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FFOCOL Returns to Gateway for a 7th Film Fest

Hope Madden Hope Madden FFOCOL Returns to Gateway for a 7th Film FestMovie still from Summer of '84, via IMDb.
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Columbus boasts a number of film festivals throughout the year, each with its own brand and its own purpose.

How does the Film Festival of Columbus (FFOCOL) fit into that landscape? What has it set out to accomplish? To share some excellent films with Columbus moviegoers, make connections with talented new filmmakers, and showcase Columbus as an excellent location for making a film.

So says John Daugherty, Executive Director of the Greater Columbus Film Commission.

“Success is raising that awareness,” he says. “Getting people to notice film as an art form, as a business, and as an economic driver—as something that’s good for our community.”

In its seventh year, FFOCOL will run Wednesday, August 8 through Sunday, August 12. Truth is, it was supposed to end on Saturday, but according to Daugherty, there were too many good movies submitted and they needed the extra day.

“Every year, we do less and less curation,” he says. “I would venture to say it’s 80-20: 80 percent submissions, 20 curated. There were so many good submissions this year that is was really tough to weed a lot of them out, so we were just like, ‘Screw it, let’s just add another day so we can play some of these films.’”

But the festival is not just about showing films. It’s also about networking, says Daugherty.

“Filmmakers rely on festivals like this to screen their film, to go and meet other filmmakers, and to seek out collaboration,” he explains. “It’s really important for them to network. So as a festival, it’s important to provide networking opportunities for the filmmakers and for anybody else that comes.”

He recalls making arrangements for filmmakers and festival attendees to chat with Lea Thompson, who screened her directorial debut The Year of Spectacular Men at last year’s FFOCOL.

“We do this mainly through events,” he says. “We like to have at least one film where we bring in the cast and crew a day or two early and have them meet board members and other filmmakers in the city,” he says. “After the film, they’ll do a Q&A to give a chance for people to meet them and talk to them.”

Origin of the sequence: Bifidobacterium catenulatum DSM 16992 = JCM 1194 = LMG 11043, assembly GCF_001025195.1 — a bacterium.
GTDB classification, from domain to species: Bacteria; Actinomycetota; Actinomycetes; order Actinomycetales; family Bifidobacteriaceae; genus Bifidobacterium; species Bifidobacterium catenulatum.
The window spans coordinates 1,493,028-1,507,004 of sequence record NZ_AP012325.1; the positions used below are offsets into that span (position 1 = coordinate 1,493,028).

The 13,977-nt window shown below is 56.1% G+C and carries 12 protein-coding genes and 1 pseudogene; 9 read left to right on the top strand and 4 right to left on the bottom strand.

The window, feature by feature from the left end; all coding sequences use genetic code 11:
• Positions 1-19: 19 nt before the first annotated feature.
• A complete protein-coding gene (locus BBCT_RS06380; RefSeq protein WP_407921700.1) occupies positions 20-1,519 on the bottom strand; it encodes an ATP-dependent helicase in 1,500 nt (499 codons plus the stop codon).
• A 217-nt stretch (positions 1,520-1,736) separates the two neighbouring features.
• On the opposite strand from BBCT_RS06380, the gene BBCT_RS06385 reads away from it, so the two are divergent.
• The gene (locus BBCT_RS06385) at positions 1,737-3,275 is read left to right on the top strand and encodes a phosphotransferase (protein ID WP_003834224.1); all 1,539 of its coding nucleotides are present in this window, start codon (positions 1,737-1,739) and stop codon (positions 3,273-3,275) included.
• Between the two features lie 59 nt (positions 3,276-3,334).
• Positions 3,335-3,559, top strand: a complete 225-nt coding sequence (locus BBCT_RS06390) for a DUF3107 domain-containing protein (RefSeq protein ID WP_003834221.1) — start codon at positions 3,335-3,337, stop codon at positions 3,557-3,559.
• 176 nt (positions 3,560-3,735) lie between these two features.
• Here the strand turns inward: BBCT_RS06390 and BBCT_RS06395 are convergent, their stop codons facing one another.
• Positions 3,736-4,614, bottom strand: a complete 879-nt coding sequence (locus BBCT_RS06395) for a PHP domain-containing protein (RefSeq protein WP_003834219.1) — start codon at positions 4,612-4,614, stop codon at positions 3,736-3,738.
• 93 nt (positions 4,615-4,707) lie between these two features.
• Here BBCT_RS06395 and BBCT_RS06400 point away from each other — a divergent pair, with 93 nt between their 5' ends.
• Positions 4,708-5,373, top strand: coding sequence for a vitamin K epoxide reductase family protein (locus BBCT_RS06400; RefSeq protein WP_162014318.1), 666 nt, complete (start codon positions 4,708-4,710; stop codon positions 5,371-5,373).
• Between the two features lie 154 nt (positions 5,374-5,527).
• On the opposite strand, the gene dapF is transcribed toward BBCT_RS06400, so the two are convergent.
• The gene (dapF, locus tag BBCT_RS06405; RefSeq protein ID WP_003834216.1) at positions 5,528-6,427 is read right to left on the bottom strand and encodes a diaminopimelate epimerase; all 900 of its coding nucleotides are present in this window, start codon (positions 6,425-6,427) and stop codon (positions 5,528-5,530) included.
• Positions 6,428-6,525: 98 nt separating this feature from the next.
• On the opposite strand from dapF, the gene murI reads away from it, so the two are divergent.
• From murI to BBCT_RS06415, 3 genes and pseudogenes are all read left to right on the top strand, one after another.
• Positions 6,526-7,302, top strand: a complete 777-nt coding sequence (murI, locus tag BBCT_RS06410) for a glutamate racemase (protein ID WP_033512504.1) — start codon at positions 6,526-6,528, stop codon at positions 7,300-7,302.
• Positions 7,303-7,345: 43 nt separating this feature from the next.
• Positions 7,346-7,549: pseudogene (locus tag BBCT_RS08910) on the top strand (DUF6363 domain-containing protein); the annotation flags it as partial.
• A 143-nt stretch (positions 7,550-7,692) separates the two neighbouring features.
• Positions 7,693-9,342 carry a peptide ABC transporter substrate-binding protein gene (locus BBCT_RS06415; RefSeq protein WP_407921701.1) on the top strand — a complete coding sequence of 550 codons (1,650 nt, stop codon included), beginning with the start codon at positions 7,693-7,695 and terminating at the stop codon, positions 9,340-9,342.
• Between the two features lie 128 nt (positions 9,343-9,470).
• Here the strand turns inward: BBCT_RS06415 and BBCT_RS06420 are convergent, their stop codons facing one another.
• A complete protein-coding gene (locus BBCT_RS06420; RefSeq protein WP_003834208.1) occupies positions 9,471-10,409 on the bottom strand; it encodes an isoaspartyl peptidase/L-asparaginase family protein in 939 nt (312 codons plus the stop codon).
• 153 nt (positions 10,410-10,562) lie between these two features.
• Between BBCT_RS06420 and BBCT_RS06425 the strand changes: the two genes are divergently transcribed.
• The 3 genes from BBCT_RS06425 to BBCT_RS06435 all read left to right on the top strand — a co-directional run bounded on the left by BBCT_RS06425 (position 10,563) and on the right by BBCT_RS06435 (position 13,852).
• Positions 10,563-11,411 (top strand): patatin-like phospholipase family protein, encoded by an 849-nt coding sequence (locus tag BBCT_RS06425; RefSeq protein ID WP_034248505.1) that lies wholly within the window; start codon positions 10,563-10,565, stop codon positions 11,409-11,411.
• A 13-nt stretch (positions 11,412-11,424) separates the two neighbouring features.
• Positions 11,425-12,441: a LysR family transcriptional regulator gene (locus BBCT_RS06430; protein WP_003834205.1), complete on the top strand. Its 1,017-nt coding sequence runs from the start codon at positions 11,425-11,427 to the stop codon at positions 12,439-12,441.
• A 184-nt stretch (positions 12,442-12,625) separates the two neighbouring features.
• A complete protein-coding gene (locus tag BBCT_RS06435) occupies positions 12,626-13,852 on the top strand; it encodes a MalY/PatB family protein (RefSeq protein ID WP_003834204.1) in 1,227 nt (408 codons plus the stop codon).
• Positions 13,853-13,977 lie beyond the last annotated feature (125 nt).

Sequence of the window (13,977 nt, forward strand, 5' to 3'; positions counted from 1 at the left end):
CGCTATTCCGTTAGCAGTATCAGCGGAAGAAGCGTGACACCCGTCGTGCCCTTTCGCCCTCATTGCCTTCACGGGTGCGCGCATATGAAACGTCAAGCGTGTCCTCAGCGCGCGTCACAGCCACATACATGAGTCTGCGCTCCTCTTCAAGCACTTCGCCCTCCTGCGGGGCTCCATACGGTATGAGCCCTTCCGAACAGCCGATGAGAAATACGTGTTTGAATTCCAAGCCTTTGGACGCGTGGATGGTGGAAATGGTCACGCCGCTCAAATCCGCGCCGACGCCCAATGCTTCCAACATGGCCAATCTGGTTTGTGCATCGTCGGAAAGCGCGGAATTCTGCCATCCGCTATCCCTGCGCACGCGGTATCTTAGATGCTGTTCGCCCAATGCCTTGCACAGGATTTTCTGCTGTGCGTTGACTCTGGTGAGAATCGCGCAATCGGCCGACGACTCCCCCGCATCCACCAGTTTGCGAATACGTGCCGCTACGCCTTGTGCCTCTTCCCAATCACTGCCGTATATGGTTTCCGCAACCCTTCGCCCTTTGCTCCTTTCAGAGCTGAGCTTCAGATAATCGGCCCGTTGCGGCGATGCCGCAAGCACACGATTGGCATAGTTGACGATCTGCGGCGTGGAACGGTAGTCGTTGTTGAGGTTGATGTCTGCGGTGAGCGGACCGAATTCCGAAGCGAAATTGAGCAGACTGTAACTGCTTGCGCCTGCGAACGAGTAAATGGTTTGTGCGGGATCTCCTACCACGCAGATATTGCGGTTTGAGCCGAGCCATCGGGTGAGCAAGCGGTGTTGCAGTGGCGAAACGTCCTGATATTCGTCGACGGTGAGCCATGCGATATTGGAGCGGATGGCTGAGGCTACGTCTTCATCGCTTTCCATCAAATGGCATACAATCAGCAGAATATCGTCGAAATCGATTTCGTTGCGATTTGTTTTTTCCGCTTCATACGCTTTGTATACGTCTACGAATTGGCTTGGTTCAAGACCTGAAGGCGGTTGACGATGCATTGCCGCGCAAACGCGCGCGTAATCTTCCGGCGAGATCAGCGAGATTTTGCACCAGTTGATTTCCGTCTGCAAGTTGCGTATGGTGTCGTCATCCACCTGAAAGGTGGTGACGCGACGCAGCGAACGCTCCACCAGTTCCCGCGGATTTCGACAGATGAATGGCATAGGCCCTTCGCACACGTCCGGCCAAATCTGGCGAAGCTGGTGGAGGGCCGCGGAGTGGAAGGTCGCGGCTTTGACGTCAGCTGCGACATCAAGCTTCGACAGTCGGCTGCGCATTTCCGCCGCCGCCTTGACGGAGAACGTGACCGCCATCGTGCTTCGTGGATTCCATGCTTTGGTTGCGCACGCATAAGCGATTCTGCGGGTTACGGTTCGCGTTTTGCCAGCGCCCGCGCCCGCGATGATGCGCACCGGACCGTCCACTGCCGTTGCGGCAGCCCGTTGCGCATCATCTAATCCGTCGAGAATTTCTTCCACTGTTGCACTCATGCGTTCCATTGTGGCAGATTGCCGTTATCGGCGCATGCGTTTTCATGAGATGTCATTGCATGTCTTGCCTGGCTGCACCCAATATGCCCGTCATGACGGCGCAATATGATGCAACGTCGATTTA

Emphasizing locally grown art and artists is another focal point for the festival.

“Just the quality of submissions for Ohio is getting better and better,” he says. “That’s exciting to see.”

FFOCOL decided to make sure more people got the chance to see that quality this year.

“On Saturday, we have our Ohio Shorts Program,” he says. “We decided to move it to Saturday afternoon to give more of an opportunity for people around the state to come and visit. It’s an easy day trip for somebody — they can come in, hang out, and get as many people here as possible.”

Daugherty believes this not only brings eyes to local films, but helps struggling filmmakers make important connections.

“It provides those networking opportunities for Ohio filmmakers to get together,” he says. “As the Ohio film industry grows — not only in Columbus but in the state — it’s great for everybody, in my opinion, to work together to grow the industry as a whole.”

But FFOCOL is about more than Buckeye filmmaking, and Daugherty is excited about the full lineup.

“We’re really excited about Summer of 84,” he says of the follow-up film from the Turbo Kid filmmakers.

Daugherty sees great things in every day of the festival, from documentaries to dramas, local films to international fare, and he’s pleased to welcome one returning guest.

“There’s a film playing Thursday called Parallel Chords, which has a really good story,” he says. “The woman who directed that (Catherine Dudley-Rose) directed a short by the same name a few years ago. We played the short, she went out, raised the money and made her feature, and now her feature is in the festival this year. That’s exciting.”

For a full schedule, passes and ticket information, visit filmfestivalofcbus.com

Read more from Hope at MADDWOLF and listen to her weekly movie podcast, SCREENING ROOM.

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